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ArtistWorks Releases "How to Tune a Mandolin" by Mike Marshall

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 How to Tune a MandolinArtistWorks online music academy is the premiere Internet based instrument learning place. The site is bristling with innovative technique taught by award winners in the industry. Each artist/instructor has a long history of performing with some of the best in the genre. Mike Marshall is obviously no exception. ArtistWorks features a fine video on their feature article, "How to Tune a Mandolin".

The Mandolin is tuned like a fiddle but has double the strings called pairs. Tuning the instrument is obviously a lot more difficult because of the extra strings involved. "How to Tune a Mandolin" is a fantastic starting place for beginner and for those who have been playing a while.

"It's never perfect, but we do the best we can." - Mike Marshall on Mandolin Tuning

Mandolin tuning is so incredibly important, and something you'll definitely want to master before you even think about playing with anyone else. If your mandolin is not in tune, it's just not going to sound good. If you're new to learning mandolin, tuning a mandolin is not exactly an intuitive process… As Mike mentions, there's a saying that goes: if you've been playing mandolin for 30 years, you spend 15 of those years mandolin tuning and the other 15 years playing out of tune.

The truth is, it takes a lot to tune a mandolin and get it right, but the good news is that there's many who have come before you. So pay attention to this tutorial all about mandolin tuning from Mike Marshall's mandolin lessons and learn how to tune a mandolin from a master.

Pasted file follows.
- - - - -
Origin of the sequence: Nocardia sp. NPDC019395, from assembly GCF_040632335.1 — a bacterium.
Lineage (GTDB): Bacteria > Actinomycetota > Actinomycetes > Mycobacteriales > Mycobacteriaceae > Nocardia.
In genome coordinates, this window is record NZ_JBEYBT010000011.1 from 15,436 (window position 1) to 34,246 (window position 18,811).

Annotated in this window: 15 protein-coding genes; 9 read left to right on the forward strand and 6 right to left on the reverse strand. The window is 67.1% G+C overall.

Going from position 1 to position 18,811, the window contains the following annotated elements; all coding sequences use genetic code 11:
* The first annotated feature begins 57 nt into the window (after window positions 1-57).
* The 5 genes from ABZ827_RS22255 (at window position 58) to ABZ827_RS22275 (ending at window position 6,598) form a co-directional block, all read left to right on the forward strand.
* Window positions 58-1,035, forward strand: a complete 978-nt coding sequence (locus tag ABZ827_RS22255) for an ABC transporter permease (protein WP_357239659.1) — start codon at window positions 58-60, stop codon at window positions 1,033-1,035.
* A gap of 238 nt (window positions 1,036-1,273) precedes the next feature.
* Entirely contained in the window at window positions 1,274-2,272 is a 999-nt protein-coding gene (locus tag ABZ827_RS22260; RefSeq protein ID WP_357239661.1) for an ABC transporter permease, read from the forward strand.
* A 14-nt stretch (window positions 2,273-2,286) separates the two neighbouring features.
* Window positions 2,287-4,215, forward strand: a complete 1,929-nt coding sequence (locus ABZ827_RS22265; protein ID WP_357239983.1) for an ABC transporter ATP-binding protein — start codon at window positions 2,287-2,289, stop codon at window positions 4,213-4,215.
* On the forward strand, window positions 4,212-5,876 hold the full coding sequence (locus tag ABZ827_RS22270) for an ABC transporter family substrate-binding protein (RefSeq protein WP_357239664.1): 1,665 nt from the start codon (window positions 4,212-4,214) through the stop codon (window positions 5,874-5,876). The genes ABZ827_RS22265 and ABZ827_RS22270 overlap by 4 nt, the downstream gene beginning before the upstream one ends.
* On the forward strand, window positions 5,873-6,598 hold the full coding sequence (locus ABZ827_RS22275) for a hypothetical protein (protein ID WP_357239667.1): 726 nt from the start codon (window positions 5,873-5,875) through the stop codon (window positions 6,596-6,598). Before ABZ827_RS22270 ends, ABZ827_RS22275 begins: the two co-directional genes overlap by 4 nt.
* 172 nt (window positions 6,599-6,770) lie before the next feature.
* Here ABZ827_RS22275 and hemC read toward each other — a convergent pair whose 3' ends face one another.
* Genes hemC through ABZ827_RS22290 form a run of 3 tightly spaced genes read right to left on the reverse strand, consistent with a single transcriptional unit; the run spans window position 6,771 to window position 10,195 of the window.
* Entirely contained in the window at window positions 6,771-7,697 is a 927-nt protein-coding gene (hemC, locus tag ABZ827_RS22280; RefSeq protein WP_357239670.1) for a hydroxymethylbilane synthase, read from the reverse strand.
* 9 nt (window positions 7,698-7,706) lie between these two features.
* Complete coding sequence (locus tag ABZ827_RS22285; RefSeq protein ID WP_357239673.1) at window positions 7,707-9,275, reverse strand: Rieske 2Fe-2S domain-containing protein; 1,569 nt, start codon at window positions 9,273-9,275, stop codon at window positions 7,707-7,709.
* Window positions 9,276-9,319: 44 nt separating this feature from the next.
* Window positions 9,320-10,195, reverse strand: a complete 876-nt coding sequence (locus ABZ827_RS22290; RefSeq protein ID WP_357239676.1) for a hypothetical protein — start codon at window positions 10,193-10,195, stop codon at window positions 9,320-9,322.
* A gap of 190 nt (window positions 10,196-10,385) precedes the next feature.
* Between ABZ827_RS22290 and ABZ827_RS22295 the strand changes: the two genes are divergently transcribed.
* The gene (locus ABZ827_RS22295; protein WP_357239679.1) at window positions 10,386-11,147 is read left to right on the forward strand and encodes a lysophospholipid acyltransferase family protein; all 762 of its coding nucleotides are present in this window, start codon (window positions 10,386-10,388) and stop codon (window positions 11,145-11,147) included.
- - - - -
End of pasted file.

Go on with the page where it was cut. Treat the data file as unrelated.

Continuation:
The mandolin is tuned the same as a violin or fiddle, except instead of 4 strings it has 4 pairs of strings (two E Strings, 2 A Strings, 2 D Strings, and 2 G Strings), making it twice as hard to get in tune. There are also several different methods of mandolin tuning, each with their own advantages and disadvantages.

Electronic tuners (D'addario's NS Micro Tuner for example) are popular, and are great because it keeps everything at 440 Hz (which is the general tuning standard for musical pitch). But as Mike mentions, they're not perfect - and it's not a great idea to rely on tuning a mandolin with your eyes rather than your ears. Remember, electronic tuners are a relatively recent invention (the original strobe tuners date back to 1936), and it is important to not forget the roots of mandolin tuning - which is with our ears.

Read more on this at the above link and check out ArtistWorks for more on the mandolin and other bluegrass instruments. There is a wealth of information available and the rates are quite reasonable for personalized instruction from one of the best in the biz.

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